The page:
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A somewhat funny Columbia resignation due to a trans-Juliet

Today, Sam Owen (via Jason Epstein) sent me a fun Romanian TV interview with a Romanian-born scholar:

You may turn on the English subtitles in this 4-minute-long segment – and the whole 47-minute-long interview is also available.

It's another example of the fact that the post-communist Europe is being increasingly entertained by the folks who return from America and report that everyone has lost his or her or xir mind over there. It's a black humor but it's funny because it's true.

OK, as also explained in The College Fix and Romania Insider, Andrei Serban (1943) is an award-winning producer and theater director who has also been a tenured professor of arts at Columbia University since 1992.

Serban has expressed admiration for the Czech filmmaker Miloš Forman and actor Jan Tříska – and he said that (interwar Czechoslovakia comedian) Jiří Voskovec was his best friend. All these three names were (already dead) Czech emigrants to North America.

Strangely enough, he only noticed these things in 2019 – but he did. So as he explains, they were hiring a new professor or department chair or something after one who has retired. The committee had 5-6 members and he was told that there were too many white straight men with families. They needed to hire someone else, a woman or a Latino or a gay – with lots of detailed descriptions about which combinations of these virtues are good enough.

"If the best candidate, by far, is a white male with a family, can't I hire him?" the guy who fled communism in 1969 has asked. "No, you can't," was the clear answer. But he still didn't resign. Instead, they were later admitting students for the theater school.

One applicant was a guy who markets himself as a girl ("trans"). To impress the committee, this guy prepared a monologue of Juliet from Shakespeare's "Romeo and Juliet" in which she is a 14-year-old "purity incarnate". Serban was surprised and asked whether the applicant believed that he could convince Serban that he was Juliet. "Do you have a problem or are you irritated blah blah," the twisted student immediately started to whine. "No, I just can't believe that you believe that I will believe that you are Juliet." Can I start?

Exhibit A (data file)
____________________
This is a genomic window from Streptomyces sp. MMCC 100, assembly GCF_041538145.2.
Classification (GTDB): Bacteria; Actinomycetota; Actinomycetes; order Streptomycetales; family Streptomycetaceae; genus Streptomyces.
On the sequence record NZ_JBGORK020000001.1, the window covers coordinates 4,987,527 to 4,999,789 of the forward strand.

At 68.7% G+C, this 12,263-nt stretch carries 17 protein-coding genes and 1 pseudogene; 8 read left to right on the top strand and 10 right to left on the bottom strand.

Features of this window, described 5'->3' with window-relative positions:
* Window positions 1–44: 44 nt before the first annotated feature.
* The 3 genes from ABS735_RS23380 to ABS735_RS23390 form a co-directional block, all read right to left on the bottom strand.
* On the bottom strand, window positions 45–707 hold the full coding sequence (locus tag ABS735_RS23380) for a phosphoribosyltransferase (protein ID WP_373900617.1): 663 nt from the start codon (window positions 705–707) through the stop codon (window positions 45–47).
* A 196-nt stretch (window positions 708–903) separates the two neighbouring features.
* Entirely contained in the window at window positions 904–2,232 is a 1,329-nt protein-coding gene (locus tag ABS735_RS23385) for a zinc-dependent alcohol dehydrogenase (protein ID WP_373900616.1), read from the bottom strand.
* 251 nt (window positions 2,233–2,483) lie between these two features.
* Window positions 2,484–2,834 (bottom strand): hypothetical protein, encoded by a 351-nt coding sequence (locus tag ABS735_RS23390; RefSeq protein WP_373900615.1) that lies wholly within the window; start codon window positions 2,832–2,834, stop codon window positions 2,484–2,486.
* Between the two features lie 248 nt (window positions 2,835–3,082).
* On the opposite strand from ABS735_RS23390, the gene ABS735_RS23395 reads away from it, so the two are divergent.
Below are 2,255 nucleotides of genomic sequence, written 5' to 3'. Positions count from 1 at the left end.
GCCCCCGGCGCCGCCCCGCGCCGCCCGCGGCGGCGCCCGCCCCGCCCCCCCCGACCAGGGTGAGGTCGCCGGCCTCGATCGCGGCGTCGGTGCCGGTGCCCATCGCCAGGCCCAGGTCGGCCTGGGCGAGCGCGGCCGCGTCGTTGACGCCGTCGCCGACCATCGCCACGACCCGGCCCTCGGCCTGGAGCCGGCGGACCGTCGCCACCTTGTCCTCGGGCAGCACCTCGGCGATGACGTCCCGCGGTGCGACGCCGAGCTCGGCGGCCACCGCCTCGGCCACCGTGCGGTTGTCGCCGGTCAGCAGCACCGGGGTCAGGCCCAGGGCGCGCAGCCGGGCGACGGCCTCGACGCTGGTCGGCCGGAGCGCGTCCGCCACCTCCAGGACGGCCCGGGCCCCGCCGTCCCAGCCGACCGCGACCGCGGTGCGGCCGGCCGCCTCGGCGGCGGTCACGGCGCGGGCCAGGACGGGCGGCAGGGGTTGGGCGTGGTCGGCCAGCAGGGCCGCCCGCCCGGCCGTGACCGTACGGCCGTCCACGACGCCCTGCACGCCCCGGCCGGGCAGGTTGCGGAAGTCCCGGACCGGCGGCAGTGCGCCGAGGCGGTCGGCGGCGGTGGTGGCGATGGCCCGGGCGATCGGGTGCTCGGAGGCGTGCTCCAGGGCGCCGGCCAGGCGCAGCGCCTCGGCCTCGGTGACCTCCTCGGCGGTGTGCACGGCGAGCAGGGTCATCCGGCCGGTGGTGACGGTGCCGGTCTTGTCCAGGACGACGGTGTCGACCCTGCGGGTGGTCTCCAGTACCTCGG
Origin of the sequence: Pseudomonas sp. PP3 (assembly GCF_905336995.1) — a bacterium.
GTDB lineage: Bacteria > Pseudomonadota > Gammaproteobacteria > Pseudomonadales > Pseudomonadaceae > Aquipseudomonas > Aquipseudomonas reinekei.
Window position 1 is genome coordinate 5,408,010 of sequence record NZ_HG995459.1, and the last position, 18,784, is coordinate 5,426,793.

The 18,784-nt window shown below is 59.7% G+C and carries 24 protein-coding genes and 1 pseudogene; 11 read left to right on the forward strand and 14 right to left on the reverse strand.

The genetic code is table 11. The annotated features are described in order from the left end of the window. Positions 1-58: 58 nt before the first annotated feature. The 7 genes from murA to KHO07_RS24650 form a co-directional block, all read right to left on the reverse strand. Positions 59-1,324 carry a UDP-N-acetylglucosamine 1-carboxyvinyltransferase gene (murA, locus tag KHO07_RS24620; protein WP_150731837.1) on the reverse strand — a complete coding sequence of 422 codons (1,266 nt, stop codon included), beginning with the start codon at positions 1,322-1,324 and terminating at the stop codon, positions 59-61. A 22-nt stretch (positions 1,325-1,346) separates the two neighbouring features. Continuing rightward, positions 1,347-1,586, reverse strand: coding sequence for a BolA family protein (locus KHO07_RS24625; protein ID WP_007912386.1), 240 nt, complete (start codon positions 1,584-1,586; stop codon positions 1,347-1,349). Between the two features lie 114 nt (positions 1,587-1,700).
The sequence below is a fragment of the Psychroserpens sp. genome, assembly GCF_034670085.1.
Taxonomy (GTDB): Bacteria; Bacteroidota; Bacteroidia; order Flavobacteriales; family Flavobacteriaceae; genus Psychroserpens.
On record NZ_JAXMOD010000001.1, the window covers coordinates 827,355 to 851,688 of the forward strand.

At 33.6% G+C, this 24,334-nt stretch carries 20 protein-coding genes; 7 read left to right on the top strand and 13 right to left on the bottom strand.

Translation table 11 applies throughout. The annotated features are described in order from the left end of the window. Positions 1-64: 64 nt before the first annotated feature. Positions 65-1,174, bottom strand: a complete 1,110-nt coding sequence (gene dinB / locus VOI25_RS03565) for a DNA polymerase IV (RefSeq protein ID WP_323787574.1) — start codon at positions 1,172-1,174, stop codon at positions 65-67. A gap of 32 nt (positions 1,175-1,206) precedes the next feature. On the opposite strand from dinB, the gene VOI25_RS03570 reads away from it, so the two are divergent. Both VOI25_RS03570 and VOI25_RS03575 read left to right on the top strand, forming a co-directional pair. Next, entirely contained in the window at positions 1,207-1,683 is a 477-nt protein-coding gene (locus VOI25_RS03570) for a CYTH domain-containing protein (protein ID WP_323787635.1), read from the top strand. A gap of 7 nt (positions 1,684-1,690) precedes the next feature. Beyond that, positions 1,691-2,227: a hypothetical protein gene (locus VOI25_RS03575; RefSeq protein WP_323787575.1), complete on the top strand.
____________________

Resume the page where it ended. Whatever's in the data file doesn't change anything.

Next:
Once this applicant left the stage, the rest of the committee attacked Serban. "How dared you" to tell this wonderful persuasive trans-woman that she couldn't be Juliet. They made it clear that Serban was "obliged" to accept all applicants like that. That's when he resigned from his tenured professorship. It's a full-blown communism of the new kind by now, he says (Hot Air chose a similar title).

Been there. The Academia is already pretty much dominated by similar people who just don't belong there. And even if you are a member of admission committees etc., you are really not in charge of the decisions. The decisions are "actually" made elsewhere, in some secretariats of the new hardcore communist-like parties.

I think that even people who pretend to be on the right, non-PC side often completely misunderstand the logic of such events. They tell me that my resignation – and similarly Serban's resignation – was some act of courage etc. I have no idea what they are talking about. Courage may have been shining when we kept our spine. But the resignation itself isn't a sign of courage; it's a manifestation of the survival instinct.

Sane yet ethical people flee environments such as this "theater university of perverts" for the same reason why millions have fled communism. It's just a totally fudged up place to live where decent people are being constantly harassed and the system wants to break them and convert them to immoral, obedient individuals (like many others); it has become insufferably annoying and it is turning to an existentially unsafe experience.

When I wrote somewhere that I "emigrated from Harvard", it was an unusual combination of the words which is why some people found it funny. I admit it has a funny component. However, the irony is a reflection of the reality and the content is completely serious. If you don't understand why it was really sane for Serban to evacuate his tenured position at Columbia University, then you don't understand anything. The most likely reason is that you don't understand at all how some other people may have something like "morality" at all.

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